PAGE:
What was he thinking, showing up here with a group of angels, a few sheep and some astrologers?
Ask us to go the distance with a God we can't see, touch or put on our Mastercard? If it weren't so outrageous, the idea would seem almost whimsical.
Whether it be sticking with a prayer routine, or a diet, a friendship or a relationship, our lives are freckled with times when we gave up, or gave in, or just forgot. And yet here we are, celebrating Christmas and the new year around the bend -- wondering, many of us, how the heck we are going to improve upon our past track records.
Take marriage, for instance. Judging by American divorce statistics, we are a nation more in love with the idea of love than with the persistent, and often difficult realities of loving. And in that respect, Christians don't look all that different from anyone else.
As a parish priest, I have served both economically challenged and well-educated, prosperous congregations. In the affluent churches, parishioners regularly attended Bible Study, took leadership roles in missions, and sent their children to youth group and Sunday School. But the congregants and often the clergy (including myself) shared a common trait with the rest of American society -- a seeming inability to stay wed to the same person.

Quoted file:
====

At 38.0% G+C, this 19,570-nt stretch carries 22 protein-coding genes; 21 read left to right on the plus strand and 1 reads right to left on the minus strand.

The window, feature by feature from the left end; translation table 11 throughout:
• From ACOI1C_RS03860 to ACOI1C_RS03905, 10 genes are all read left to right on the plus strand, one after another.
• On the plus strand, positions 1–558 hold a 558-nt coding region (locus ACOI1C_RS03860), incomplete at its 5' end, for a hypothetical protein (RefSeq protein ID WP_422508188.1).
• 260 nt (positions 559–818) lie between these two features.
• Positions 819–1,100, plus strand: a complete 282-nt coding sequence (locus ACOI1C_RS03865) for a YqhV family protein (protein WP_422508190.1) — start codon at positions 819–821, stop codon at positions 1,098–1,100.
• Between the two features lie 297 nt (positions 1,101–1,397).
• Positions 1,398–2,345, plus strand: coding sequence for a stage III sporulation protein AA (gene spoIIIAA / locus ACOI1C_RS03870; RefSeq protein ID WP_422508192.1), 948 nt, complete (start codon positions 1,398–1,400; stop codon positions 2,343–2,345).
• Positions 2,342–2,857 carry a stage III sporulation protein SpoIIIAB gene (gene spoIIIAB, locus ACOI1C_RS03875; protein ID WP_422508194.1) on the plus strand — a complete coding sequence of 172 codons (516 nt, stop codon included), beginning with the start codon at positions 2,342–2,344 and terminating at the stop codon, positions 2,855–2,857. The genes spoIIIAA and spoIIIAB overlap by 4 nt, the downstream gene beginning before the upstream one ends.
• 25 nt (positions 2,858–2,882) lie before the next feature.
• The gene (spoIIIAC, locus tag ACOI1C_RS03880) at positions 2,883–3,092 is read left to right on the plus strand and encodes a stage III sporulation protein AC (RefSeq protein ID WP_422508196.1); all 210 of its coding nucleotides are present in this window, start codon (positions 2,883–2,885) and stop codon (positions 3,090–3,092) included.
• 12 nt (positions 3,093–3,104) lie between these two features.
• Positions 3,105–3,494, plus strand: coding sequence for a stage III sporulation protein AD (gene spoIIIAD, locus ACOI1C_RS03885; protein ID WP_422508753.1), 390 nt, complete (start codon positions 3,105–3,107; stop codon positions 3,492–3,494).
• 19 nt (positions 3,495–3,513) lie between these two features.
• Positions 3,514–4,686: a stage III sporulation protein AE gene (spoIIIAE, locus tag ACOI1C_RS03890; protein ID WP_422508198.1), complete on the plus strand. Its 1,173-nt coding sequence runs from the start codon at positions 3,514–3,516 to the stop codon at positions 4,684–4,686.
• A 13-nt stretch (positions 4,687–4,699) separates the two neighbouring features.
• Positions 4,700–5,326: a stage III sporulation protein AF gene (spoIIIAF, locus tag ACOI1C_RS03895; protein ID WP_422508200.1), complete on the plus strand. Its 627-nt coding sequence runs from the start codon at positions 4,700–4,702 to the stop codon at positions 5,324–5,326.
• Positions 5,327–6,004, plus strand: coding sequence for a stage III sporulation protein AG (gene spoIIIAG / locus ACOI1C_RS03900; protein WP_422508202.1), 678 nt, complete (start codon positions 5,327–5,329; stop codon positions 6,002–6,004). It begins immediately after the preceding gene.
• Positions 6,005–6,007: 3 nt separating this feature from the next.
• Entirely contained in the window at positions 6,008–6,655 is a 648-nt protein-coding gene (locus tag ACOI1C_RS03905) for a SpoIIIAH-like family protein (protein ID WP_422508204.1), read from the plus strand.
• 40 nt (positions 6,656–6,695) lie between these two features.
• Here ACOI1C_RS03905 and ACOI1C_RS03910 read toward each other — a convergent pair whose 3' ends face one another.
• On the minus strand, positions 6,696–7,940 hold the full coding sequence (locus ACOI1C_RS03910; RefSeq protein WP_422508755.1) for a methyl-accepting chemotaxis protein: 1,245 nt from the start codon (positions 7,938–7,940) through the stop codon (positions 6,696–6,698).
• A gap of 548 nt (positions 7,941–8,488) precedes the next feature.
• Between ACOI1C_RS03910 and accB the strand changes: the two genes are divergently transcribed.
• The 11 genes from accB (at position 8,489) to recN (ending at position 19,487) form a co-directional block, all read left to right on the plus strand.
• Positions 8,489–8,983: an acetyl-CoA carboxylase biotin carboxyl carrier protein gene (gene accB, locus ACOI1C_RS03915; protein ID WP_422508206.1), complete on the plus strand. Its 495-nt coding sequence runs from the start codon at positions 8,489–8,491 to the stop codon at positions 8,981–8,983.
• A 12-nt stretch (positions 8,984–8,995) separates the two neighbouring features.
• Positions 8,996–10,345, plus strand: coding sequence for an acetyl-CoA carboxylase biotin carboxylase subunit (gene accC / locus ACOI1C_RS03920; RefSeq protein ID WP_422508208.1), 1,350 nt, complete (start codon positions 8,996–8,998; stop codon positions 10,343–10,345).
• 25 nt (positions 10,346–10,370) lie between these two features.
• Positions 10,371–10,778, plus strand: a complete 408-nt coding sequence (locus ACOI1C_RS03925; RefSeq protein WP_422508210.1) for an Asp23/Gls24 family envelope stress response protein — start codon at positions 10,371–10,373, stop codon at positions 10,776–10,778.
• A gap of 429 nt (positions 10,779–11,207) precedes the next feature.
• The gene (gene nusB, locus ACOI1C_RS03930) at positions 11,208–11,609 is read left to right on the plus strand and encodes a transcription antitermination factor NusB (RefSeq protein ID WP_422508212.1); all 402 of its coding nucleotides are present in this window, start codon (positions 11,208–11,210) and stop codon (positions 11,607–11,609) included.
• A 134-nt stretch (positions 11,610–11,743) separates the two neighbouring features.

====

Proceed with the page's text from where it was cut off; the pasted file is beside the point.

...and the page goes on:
Yet God invites us to stay the course in our journey with Jesus. What does God see in us, that we oftentime don't sense in ourselves?
Divorced or not, we are all too often fickle.
Come the fight for which there is no swift "I'm sorry" or the differences we cannot cleanly resolve, we seem all prone to turn our eyes elsewhere, whether that place is our work, or our children, or somebody elses' (usually temporarily) inviting bed. Yet God, who knows every longing of our sometimes warped souls, invites us to keep our eyes fixed on a vulnerable child and his poor young parents -- and to see them as icons of love unbounded.
There is certainly plenty of evidence to discourage us. Christians often look remarkably like the culture they inhabit. When it comes to big cars, large houses, and iPads, those who profess to follow Jesus often don't appear to have given up much for the Kingdom.
Yet God calls us to be distinct -- even when being distinct can lead us into uncomfortable, alien and dangerous territory. God's faith in us seems much bigger, more demanding, more frightening, than our faith in ourselves. Talk about the audacity of hope. Year after year, we are confronted with a creator who wants to sharpen our vision of a world in which children don't die of hunger or abuse, and adults treat each other with kindness and compassion.
I know I'm not capable of meeting those expectations on my own -- but once again, Christmas comes as a reminder, almost a dare, to ask for grace to become a little more like the person God sees in me. More like that family in a barn facing a future together under the watchful eye of a few angels and shepherds.
Outrageous, isn't it? But if God can keep showing up, then perhaps we might consider doing it too -- and hoping God will forgive those times when we were "unavoidably detained."